Deferential Discourse

Recently I was fortunate enough to see a stage adaptation of C.S. Lewis’ The Screwtape Letters. I really appreciate the points that Lewis conveys in his original work, and while the play was well-produced and had its shining actors, I had some problems with the writing of the adaptation itself. In translating the letters to a more concrete narrative, Lewis’ emphasis on attitudes and distinctions is lost. For example, the patient’s early dealings with haughty, progressive friends in the book are supplanted by the devils’ conspicuous trumpeting of social class, which the play ultimately does nothing constructive with. However, it does insult liberals by making the patient’s drunken louse friend a socialist.  In introducing the parish pastor, the play brandishes its disdain for the overreach of cultural relativism with a reference to church karate classes taught by a Japanese Muslim. But since these introductory remarks show no connection to the characters they describe, they come off as cheap hits on unfavored practices. If we recall the patient’s haughty pacifist friends or the morally picky parish pastor of the book, Lewis does better by withholding direct judgment on specific issues and individuals. Whether examining social activism or church sermons, the book’s Screwtape turns our attention toward our attitudes of approach rather than the specific practices or practitioners before us.

This deference given toward individuals and institutions with which there is disagreement is something I see a lot with British writers, more so in the past than today. In The Abolition of Man, Lewis criticizes the ideas put forward in a science textbook, but chooses to leave the work unnamed in order to stem the sensational urges that come from connecting individuals to their ideas. So those whose idea he criticizes are called in his text “Gaius and Ticius.” In old works of fiction, its not uncommon to see authors go out of their way to avoid impugning real people or places by calling them “Mr. X” or  “M. S____.”  Today I see the survival of this sense of deference in people like apologist Ravi Zacharias, well-connected with Oxford and Cambridge, and British-born journalist Peter Hitchens. In his past talks, Zacharias has often left broad elements ambiguous for the sake of his audience’s attention, saying only that such an anecdote occurred in some city on the West Coast, or that a cutting conversation happened with a professor of some unnamed Eastern religion (really, how many can we choose from?). Likewise, in a recent interview promoting his latest book The Rage Against God, Peter Hitchens consistently avoids “personal” criticisms of his famously strident atheist brother Christopher. If you press him too hard on his conjectures of their personal relationship, his deference will block you and return the conversation again to the ideas, not to the people who espouse them. Peter, who claims that he is a pariah to his countrymen because of his beliefs, points to the demise of deferential discourse in his earlier book, The Abolition of Britain.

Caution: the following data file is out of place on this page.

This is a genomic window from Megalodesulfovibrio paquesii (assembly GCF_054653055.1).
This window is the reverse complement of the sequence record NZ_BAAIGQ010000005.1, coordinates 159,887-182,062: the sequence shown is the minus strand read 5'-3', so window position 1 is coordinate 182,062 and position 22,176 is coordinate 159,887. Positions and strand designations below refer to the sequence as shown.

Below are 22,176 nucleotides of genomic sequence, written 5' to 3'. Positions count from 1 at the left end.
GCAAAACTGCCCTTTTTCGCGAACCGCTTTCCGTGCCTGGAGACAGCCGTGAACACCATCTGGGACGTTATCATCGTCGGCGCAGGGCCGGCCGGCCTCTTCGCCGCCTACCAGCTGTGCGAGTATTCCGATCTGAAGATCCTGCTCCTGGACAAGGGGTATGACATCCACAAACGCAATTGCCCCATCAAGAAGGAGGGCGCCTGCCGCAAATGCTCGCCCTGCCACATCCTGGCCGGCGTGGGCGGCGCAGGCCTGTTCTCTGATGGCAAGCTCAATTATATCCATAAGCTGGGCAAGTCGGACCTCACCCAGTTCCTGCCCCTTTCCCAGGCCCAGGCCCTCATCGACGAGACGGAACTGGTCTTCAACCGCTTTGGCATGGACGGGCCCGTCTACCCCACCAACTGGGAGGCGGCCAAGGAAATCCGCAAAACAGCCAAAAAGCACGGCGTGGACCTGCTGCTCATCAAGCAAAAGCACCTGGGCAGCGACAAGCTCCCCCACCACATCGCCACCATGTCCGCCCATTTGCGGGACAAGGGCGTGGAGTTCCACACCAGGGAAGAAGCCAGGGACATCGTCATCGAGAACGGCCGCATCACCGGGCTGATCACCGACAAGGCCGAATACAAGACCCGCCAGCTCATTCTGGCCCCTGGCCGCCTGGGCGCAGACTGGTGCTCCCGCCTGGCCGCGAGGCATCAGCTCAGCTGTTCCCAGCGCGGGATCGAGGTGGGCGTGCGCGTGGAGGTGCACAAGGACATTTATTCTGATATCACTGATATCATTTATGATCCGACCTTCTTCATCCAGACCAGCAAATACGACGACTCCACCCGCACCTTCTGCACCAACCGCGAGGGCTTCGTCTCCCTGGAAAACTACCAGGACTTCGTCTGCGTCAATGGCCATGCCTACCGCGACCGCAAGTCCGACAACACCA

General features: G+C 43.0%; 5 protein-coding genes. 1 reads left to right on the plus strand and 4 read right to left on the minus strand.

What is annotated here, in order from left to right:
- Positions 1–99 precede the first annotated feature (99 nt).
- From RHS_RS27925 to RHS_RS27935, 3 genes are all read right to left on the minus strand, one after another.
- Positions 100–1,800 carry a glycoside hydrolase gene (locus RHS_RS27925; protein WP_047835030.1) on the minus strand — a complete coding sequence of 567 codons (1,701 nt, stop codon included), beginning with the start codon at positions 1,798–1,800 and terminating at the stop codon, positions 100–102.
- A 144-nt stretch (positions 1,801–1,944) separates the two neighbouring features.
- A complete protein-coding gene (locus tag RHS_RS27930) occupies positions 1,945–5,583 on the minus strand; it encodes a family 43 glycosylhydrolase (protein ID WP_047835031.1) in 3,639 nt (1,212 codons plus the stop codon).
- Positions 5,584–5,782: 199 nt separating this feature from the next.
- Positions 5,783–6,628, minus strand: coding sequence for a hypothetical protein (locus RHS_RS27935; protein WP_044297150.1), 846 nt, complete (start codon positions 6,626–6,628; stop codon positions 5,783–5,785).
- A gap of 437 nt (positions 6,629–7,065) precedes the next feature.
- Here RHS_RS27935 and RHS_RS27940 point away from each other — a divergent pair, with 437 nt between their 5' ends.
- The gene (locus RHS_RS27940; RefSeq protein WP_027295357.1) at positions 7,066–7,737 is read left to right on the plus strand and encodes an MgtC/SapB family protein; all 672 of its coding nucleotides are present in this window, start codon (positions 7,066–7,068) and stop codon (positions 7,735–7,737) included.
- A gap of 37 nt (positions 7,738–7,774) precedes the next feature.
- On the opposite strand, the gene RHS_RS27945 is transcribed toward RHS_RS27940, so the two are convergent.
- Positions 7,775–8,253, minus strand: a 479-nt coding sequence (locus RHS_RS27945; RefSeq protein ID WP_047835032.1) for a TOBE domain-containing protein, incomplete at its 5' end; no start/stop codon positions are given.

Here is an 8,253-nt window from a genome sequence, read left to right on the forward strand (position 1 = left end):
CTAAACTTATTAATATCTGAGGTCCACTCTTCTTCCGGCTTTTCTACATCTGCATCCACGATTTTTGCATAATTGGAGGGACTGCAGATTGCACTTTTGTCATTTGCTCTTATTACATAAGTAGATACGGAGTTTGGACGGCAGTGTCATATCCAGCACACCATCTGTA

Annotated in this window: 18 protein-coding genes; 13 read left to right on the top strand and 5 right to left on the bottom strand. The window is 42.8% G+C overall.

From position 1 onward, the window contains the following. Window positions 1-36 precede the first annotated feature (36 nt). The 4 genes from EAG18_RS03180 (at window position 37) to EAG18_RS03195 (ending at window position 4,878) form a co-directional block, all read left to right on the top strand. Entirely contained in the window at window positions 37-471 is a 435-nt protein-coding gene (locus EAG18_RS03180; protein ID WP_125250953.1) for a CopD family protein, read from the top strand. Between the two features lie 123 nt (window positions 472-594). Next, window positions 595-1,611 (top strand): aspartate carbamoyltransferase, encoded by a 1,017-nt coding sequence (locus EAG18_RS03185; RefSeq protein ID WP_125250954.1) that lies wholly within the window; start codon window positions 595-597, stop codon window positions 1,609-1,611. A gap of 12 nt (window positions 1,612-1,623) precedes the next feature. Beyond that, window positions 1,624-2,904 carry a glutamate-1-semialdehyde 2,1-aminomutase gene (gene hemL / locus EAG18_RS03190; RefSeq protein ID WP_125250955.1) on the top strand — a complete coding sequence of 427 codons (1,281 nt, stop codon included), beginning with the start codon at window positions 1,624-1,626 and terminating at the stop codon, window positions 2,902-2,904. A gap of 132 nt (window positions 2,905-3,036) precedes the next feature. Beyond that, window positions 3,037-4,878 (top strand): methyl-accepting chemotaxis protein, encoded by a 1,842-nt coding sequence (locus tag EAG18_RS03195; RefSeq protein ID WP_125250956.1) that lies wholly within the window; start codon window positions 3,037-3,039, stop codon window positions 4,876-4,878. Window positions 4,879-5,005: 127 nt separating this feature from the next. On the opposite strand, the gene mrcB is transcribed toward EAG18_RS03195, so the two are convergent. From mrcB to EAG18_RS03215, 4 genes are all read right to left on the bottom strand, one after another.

This old-style deference is remarkably rare in a sensate age where more points are conveyed with blunt images and sound bites rather than well-reasoned arguments. Yet I’m attracted to the power of shorthand that specific people and places convey. If we look at the controversies of today, so much emotion and meaning can be unpacked if you just drop some names: merely mentioning Sarah Palin or Jerry Falwell will set off a certain crowd, while mentioning Chairman Mao or Che Guevara will set off another. The deference writers do have the advantage of taking the high road and keeping their discourse focused, but I do believe there are times and places where it makes sense to be more direct. However, if someone is going to drop names, they ought to be more than just smears by association. Whether constructing a talk or writing a work of fiction, we will benefit just by being a little more careful about the specific mentions we make.